They said they were instructed to give demolition and hazardous waste removal work to two companies — AAIS of West Haven and Bestech of Windsor — that had existing emergency contracts with the state.

A letter obtained by the CT Mirror alleges that Diamantis was responsible for the “directive” that was issued to city officials in Bristol in April 2020.

Both Bristol and Groton defied the Diamantis directive and hired the lowest bidders.

“I do remember there was some talk about whether we had to dispense with the low bidder because the second-lowest bidder was on a state contract,” said Ellen Zoppo-Sassu, the former mayor of Bristol.

“I pushed back, because if there is a low bidder, there is a low bidder,” she added. “It was a very confusing thing right as we were beginning.”

New initiative

But those projects were just the beginning. Over the next two years, Diamantis and Mike Sanders, the man who had overseen the state’s emergency hazardous waste contract for years with little oversight, attempted to direct millions of dollars in demolition and abatement work at local schools to AAIS and Bestech, records show.

Emails, meeting minutes and other documents obtained by The Connecticut Mirror show the push to award contracts to the two hazmat companies went well beyond what was previously reported and continued even after complaints from other contractors reached the highest levels of Lamont’s administration.

All told, the two companies got more than $12 million in school demolition without being the low bidder and in some cases without bidding at all, records show.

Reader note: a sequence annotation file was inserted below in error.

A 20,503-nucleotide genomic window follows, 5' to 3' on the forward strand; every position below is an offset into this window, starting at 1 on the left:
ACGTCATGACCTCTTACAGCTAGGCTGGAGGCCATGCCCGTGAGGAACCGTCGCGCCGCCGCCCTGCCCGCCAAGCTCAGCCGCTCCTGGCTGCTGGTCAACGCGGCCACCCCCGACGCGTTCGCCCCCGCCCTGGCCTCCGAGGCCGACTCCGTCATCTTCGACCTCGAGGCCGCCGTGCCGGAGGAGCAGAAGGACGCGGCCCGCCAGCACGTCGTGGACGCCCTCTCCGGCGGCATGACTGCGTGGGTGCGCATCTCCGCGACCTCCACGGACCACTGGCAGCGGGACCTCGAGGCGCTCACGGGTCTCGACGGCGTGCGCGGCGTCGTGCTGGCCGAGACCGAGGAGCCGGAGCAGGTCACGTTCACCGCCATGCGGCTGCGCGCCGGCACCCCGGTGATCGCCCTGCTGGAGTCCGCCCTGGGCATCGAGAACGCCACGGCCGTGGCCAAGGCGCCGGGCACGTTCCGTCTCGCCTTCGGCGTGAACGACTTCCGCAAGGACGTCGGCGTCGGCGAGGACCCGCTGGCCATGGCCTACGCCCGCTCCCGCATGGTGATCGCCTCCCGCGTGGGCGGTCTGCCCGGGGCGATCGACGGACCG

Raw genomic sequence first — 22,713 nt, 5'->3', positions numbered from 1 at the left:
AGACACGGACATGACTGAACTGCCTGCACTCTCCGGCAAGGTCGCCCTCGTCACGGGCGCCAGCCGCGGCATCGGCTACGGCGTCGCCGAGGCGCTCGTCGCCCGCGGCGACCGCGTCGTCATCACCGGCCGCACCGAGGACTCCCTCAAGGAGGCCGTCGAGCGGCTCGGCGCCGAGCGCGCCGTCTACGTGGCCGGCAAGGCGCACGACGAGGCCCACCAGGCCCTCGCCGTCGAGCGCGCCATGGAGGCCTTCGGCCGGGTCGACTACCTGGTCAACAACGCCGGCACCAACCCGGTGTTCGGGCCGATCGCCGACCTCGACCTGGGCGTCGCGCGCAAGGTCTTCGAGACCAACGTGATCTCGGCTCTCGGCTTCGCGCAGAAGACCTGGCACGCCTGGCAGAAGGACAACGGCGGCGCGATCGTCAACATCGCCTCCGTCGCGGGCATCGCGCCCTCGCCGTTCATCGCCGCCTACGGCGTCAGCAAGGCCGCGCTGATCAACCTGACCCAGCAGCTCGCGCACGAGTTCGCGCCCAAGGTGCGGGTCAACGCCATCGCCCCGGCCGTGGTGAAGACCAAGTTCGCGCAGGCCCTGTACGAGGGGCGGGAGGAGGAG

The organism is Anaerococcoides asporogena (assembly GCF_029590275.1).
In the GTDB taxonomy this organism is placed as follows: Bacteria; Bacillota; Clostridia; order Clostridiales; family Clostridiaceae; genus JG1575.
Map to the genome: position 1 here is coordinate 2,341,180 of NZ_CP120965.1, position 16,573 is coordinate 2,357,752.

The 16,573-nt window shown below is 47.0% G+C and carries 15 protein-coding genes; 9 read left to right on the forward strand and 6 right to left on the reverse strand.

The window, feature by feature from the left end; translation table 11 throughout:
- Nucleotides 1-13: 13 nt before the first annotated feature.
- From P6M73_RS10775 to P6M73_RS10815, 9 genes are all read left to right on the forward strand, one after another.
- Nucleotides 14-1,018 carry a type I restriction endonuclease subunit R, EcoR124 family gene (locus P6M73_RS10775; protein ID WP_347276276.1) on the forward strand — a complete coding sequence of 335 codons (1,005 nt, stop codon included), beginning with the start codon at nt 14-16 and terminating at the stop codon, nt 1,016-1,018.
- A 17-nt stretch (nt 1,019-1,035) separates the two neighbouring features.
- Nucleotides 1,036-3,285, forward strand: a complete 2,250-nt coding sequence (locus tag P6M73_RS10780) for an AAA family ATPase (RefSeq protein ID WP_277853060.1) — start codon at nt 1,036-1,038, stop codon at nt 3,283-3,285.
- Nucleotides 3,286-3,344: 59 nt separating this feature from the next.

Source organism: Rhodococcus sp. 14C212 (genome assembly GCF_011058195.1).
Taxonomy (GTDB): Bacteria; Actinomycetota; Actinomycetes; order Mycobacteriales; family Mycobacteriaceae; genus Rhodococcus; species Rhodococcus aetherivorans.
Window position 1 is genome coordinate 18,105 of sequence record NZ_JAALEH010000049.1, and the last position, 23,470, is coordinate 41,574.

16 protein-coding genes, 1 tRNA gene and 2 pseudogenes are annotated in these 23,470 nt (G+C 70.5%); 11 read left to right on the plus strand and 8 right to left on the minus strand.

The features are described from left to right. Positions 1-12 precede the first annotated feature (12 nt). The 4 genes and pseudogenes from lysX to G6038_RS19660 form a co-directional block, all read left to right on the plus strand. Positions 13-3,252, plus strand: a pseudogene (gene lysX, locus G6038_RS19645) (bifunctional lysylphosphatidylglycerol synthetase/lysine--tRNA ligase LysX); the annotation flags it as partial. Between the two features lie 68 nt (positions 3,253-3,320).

A frustrated Hartford School Building Committee member questioned how AAIS ended up on the Martin Luther King Jr. Middle School project and said, “It seems our hands are tied” and that he couldn’t wait to not have to pay them anymore.

The MLK project was one of the first where the new “initiative” was put into action. But in an email in early 2020, Sanders made it clear that the plan was to use that small list of companies to perform every school demolition and abatement project.

“Have no doubt in your mind. ALL school construction abatement and demolition is going to be done by the state contract!” Sanders wrote in an email to a construction manager in Groton.

Launched in 2010, The Connecticut Mirror specializes in in-depth news and reporting on public policy, government and politics. CT Mirror is nonprofit, non-partisan, and digital only.